The Sefat Emet (R. Judah Aryeh Leib of Gur,1847-1905) offers many gems for deepening our understanding of the festival of Sukkot. He opens one drashah with reference to the “joy of water-drawing” ritual (simhat beit hasho’eivah) which was conducted in the Temple on these days. Mishnah Sukkah (5:1) states that, “one who has not witnessed this ritual has never seen joy in their life.” The Talmud continues with descriptions of the music, and torches, and dancing and acrobatics that accompanied this event. Water would be drawn from the Shiloah spring and carried up to the Temple, then poured onto the altar. Presumably this celebration of water was something akin to a rain dance.
But for Sefat Emet, the “drawing” is actually a spiritual intake—a breathing in of the holy spirit. Just as God shapes the first human in Genesis and then breathes the breath of life into Adam, so too do we become infused with divine spirit on Sukkot. Rosh HaShanah was the day of new life, and Yom Kippur of atonement and release from our old failures. But Sukkot is a time to infuse our lives with renewal, with meaning, and with joy. “Rejoicing over the house of drawing” refers not only to water, but also to the intake of divine spirit.
Sefat Emet continues that once a person has drawn in the human spirit, they become a נפש חיה, a living being, which is translated into Aramaic by Onkeles as, “a speaking soul.” Just as a child who begins to speak emerges from a state of absorbing information and begins to communicate, so too is Sukkot a time for new life—communicated by speech. When we begin to speak words of Torah, then the divine spirit within us becomes activated. A prophet is primarily a speaker (ניב/נביא), who gives expression to the divine spirit within. Sefat Emet believes that even if we are not prophets, that this expression of spirit in speech is the primary task of Sukkot. Continue reading
An ancient paradox, presented in the name of Rabbi Akiva:
הכל צפוי והרשות נתונה (אבות ג, טו)
All is foreseen; but choice is given. (Avot 3:15)
These four Hebrew words contain the classic conflict between determinism and free will. For millennia, many of the world’s greatest thinkers have struggled to reconcile the sense that we are free to decide how to behave with the obvious influence that external forces have on us. Do we have agency—personal freedom, and therefore responsibility—or is that all an illusion? The debate takes different forms in different contexts but the key question remains the same—who is in charge? Are we the authors of our own stories, or just their most prominent characters?
On this day of Yom Kippur when we deprive ourselves of physical pleasures, devote ourselves to angelic song, and lovingly recall the memory of our deceased relatives—we can imagine ourselves too as a disembodied presence, pure spirit, free from all physical restraints. But of course, we are not disembodied. We are very much alive, with stomachs growling, feet shuffling and minds wandering. And so, the question that I wish to discuss with you on this Day of Atonement is—Are we free to chart a new course for ourselves, or has all been determined for us in advance? Are we indeed like clay in the hands of the potter, or are we ourselves the potters, shaping our own lives? Continue reading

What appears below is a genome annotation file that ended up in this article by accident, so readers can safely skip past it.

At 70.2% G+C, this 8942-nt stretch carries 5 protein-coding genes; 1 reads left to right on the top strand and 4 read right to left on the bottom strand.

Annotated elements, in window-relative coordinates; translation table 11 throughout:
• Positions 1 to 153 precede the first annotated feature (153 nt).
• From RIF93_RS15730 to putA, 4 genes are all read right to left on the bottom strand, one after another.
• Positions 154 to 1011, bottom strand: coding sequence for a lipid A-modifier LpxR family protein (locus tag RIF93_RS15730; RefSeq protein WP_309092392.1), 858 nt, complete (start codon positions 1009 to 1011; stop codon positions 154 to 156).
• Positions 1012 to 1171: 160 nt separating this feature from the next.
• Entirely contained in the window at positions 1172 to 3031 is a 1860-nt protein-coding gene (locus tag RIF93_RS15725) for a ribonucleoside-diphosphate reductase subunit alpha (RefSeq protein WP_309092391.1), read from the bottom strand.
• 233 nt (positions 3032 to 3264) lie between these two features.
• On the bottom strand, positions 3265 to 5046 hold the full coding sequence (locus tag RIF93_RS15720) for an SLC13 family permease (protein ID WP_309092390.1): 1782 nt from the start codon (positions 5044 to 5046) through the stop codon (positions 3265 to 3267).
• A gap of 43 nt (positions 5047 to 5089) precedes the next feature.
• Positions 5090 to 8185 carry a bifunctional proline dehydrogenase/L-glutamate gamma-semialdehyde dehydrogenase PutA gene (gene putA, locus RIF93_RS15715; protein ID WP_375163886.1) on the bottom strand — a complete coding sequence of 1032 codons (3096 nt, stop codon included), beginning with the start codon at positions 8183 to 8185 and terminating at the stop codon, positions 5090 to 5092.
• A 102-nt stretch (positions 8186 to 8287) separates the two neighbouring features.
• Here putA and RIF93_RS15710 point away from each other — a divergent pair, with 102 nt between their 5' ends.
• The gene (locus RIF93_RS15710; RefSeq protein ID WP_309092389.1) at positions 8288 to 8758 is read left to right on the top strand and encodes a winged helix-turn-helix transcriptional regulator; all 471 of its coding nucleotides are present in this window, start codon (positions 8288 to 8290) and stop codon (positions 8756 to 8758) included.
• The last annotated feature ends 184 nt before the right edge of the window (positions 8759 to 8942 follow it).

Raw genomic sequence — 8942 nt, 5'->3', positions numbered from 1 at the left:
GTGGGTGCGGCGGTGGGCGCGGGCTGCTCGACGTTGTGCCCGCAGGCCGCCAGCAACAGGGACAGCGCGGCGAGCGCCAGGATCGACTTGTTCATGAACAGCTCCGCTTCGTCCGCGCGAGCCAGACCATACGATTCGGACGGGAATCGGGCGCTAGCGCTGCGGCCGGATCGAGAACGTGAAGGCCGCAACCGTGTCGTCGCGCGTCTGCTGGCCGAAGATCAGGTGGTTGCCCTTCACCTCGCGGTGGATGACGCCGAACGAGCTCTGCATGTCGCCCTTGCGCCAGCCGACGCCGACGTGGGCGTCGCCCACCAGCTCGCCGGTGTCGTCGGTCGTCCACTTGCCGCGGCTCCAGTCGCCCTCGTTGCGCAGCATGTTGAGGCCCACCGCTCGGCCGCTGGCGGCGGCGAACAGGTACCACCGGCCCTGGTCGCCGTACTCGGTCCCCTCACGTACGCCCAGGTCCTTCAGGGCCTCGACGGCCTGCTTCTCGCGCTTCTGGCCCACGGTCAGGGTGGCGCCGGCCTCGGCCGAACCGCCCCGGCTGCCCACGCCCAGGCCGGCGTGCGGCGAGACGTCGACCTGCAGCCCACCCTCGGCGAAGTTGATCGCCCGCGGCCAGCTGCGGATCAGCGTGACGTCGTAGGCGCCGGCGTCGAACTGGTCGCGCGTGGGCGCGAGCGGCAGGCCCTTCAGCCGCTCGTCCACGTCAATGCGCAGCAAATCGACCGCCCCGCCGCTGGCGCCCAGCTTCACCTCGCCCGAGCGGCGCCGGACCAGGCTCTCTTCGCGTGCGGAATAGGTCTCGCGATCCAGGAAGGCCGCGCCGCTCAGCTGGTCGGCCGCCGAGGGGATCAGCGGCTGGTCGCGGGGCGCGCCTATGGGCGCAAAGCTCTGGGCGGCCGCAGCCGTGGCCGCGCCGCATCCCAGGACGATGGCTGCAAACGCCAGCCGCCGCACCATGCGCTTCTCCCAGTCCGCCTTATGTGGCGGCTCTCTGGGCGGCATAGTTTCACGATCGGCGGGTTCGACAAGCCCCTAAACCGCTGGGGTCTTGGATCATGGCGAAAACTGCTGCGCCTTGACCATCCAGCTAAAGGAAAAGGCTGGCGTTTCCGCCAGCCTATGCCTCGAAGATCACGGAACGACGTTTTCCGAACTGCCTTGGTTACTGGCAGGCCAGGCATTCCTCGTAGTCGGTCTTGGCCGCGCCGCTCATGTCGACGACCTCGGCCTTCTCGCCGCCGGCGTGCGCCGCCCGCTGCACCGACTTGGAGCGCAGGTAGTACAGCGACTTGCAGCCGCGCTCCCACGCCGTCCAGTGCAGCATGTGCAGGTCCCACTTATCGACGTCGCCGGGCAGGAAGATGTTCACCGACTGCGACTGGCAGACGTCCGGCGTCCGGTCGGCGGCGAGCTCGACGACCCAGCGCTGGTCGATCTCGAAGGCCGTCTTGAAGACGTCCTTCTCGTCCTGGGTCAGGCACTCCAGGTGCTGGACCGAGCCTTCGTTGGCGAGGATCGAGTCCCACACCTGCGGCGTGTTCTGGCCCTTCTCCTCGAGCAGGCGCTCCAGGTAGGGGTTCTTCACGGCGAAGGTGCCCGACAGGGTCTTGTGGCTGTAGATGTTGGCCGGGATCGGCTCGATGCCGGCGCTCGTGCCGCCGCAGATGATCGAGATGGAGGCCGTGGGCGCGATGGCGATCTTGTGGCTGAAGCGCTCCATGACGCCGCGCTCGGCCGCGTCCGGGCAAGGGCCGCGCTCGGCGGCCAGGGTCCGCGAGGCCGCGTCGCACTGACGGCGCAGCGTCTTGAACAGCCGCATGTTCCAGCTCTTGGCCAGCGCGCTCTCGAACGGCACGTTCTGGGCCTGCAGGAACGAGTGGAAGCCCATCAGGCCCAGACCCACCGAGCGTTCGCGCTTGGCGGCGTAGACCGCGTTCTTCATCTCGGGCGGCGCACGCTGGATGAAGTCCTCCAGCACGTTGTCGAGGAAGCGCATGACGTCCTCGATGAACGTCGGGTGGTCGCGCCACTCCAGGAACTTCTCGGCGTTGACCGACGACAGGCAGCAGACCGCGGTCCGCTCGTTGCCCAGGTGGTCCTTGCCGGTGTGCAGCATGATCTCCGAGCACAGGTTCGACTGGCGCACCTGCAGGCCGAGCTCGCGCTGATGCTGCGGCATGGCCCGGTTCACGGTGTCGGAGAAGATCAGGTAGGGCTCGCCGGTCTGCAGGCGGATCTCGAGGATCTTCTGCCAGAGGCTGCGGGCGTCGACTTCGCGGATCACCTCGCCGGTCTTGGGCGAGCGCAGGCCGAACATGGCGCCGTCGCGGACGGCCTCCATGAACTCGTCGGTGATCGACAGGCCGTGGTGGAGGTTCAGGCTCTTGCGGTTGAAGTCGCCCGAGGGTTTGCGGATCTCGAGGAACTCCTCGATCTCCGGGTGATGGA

[This is not my YK sermon, but a message to cantorial and rabbinical students]
The English put-down of “giving lip-service” rings hollow to Jewish ears. Sure, if your actions don’t match your words, there’s a problem, but words are not mere markers for action. Often enough, they themselves are actions. We serve God through worship; we serve one another through kind expressions, and by avoiding hurtful and deceitful expressions. Hosea encourages Israel to return to God by “taking with you words” and “paying with your lips in place of [sacrificial] bulls.” This indicates that what God requires is precisely lip-service. If only that were easily accomplished!
The prayer Kol Nidre reflects our insecurity about flaws in our verbal output, which is a welcome acknowledgement of the challenge before us. Still, often our liturgists seem intent on twisting our tongues. For example, putting the words ענו and ענן in the same paragraph causes many a prayer leader to stumble. The words look almost identical, but in sound (anAV/anAN) and meaning (humble/cloud) they are completely distinct. I have heard many a student mix them up, and then the introduction of the word for sin, עון (aVON) just a few lines later adds to the confusion. Some prayer leaders mispronounce this as “OWN” and the longer version, עונותינו (aVONateinu) as ownateinu. If these three words didn’t look so similar, perhaps fewer of us would stumble upon them. Slowing down to consider what they mean is the best way to get them right. What is going on with the humble guy in the clouds, and what’s he got to do with our sins? Continue reading
The pick-up truck was parked outside a prison in rural Alabama. It was festooned with Confederate flags and bigoted bumper stickers; there was a shotgun in a rack. Bryan Stevenson was a young lawyer, fresh out of Harvard Law School, coming to visit a new client imprisoned on death row there. He noticed the truck and gave it a look before heading inside. As an African American in Alabama, Stevenson had good reason to worry about that truck, and his concerns were magnified when he met its owner—the very guard who greeted him at the prison gate. He had a Confederate flag tattooed to his arm, and he wasn’t smiling at Stevenson. The guard treated the young lawyer roughly—strip searching him and making him sign the visitor logbook, both against the established protocol for attorneys. The guard grabbed Bryan’s arm and told him that it was his truck, his prison, and his rules that would govern their visit.